• Of the almost 3 million adults employed and living with a dual diagnosis, only approximately 40% received any treatment intervention at all for either disorder, and less than 5% received treatment for both issues.
  • 60% to 80% of people diagnosed with antisocial personality disorder were found to also be suffering from alcoholism, and 20% to 40% of people diagnosed with alcoholism were also diagnosed with antisocial personality disorder.
  • One study found that people diagnosed with alcohol use disorder were 4 times more likely to have depression and 3 times more likely to have an anxiety disorder.
  • Many of those living with a dual diagnosis receive treatment for only one of their ailments. It is estimated that of the adults living with co-occurring disorders:
    • 34% receive mental health treatment
    • 2% enroll in drug rehab
    • 12% get the help they need for both disorders.

In the 1990s, alcohol was the primary drug of choice for more than 50 percent of dual diagnosis patients. Since the turn of the millennium, it has shifted downward: Alcohol, although still the primary substance of abuse, is only prevalent in 45 percent of dual diagnosis patients. The biggest increase in use for any one substance, in the 2000s, has been prescription painkillers. About 21 percent of dual diagnosis patients are addicted to prescription opiates.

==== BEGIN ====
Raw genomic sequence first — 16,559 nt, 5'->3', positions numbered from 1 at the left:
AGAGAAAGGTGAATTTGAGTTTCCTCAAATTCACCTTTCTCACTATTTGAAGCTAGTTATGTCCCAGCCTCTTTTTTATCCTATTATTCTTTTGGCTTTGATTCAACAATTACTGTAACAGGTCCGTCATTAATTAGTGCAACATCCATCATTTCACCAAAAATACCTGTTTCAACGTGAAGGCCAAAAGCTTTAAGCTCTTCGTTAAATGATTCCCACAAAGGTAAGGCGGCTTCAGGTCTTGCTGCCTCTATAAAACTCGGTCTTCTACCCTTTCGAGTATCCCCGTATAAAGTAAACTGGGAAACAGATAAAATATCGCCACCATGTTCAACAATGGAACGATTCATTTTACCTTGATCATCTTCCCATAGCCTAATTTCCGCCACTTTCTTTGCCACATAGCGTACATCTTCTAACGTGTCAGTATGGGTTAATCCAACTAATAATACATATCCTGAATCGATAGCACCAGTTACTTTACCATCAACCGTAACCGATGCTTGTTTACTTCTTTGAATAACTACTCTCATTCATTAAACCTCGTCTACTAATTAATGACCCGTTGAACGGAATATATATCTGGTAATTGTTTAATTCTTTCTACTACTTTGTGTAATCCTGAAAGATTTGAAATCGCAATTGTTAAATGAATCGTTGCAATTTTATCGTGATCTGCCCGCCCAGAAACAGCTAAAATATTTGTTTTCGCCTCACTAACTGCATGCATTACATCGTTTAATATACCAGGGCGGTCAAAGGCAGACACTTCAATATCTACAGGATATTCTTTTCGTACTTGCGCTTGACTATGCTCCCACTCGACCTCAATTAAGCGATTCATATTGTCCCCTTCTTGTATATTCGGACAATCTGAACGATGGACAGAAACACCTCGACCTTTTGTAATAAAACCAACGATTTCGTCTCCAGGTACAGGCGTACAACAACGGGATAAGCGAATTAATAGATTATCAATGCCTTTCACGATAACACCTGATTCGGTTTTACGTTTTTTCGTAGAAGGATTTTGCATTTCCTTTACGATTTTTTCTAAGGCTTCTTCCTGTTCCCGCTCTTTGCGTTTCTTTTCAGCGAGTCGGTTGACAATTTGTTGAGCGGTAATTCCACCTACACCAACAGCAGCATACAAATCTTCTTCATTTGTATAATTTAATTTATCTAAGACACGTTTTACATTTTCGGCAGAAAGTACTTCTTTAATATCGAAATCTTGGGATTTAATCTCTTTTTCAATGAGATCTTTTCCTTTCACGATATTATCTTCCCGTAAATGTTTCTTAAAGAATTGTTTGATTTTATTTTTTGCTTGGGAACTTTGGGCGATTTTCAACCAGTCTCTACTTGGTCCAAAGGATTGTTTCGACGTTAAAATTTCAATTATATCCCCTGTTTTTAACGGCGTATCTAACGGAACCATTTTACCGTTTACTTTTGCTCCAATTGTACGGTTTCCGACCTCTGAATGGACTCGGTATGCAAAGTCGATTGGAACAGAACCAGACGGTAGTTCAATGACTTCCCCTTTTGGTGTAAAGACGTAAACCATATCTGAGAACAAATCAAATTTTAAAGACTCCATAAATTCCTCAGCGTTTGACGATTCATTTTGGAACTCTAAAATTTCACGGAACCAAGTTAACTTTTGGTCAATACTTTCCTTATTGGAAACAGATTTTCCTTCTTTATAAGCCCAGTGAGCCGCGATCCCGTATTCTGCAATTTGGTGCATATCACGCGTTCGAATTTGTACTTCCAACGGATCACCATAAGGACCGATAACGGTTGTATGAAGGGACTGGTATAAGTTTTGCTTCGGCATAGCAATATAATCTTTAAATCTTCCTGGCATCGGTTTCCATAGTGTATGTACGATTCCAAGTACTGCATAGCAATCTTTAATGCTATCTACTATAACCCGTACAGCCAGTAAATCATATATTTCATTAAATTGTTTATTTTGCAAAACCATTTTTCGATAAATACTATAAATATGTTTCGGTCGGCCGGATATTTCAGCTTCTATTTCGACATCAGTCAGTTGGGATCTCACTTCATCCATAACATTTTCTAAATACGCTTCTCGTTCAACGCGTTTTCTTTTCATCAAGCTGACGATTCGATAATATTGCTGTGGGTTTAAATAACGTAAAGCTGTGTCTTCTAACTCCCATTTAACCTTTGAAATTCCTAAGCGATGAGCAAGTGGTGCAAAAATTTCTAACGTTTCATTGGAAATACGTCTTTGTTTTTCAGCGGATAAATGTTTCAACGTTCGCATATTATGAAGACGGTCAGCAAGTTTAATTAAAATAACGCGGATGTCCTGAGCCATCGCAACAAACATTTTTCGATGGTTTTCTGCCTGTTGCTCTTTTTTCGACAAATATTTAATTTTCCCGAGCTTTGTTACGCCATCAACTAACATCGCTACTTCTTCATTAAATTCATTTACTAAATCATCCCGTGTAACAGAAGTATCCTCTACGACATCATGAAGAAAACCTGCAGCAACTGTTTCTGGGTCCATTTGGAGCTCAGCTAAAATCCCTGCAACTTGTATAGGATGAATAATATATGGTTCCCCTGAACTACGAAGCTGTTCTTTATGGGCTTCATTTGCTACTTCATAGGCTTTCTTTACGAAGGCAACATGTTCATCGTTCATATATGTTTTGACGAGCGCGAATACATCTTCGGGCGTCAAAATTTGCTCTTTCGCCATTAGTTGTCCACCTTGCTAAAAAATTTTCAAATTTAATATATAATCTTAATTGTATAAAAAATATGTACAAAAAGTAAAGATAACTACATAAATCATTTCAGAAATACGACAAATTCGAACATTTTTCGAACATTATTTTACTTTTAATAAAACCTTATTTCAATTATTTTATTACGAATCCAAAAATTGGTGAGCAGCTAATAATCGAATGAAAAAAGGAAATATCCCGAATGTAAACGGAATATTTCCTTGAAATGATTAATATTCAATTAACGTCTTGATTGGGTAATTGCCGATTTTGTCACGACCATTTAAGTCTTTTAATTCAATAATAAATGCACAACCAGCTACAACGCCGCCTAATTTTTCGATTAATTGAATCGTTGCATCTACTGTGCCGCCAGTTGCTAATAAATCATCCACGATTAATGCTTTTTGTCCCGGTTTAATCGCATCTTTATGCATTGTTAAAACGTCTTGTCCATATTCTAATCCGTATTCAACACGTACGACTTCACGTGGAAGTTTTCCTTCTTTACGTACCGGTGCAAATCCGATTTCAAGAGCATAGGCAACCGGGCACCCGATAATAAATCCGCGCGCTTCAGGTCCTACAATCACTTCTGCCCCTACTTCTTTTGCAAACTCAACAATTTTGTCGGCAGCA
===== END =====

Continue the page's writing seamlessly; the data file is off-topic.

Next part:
The statistics are still bleak for those suffering from co-occurring disorders; however, with new studies and theories on dual diagnosis treatment, the future for those still suffering is looking a lot brighter.

Why Co-Occurring Disorders?

There are plenty of theories as to why mental illness and its compatriot, substance abuse, are becoming more  prevalent. Biology or genetics is known to play a role in some mental illnesses.  Whether a person’s physiological makeup is imbalanced due to a missing chemical or compromised electrical activity in the brain, behavioral and mental health are put at risk.

Sometimes, people develop an addiction as a coping mechanism for a mental illness. This is never a good long-term solution, because the body gets used to the substance and will start needing more and more in order to get the same sensory result.

Improper diagnosis of a disorder is also another common problem, in which two different disorders with similar symptoms are diagnosed as only one and then not treated correctly.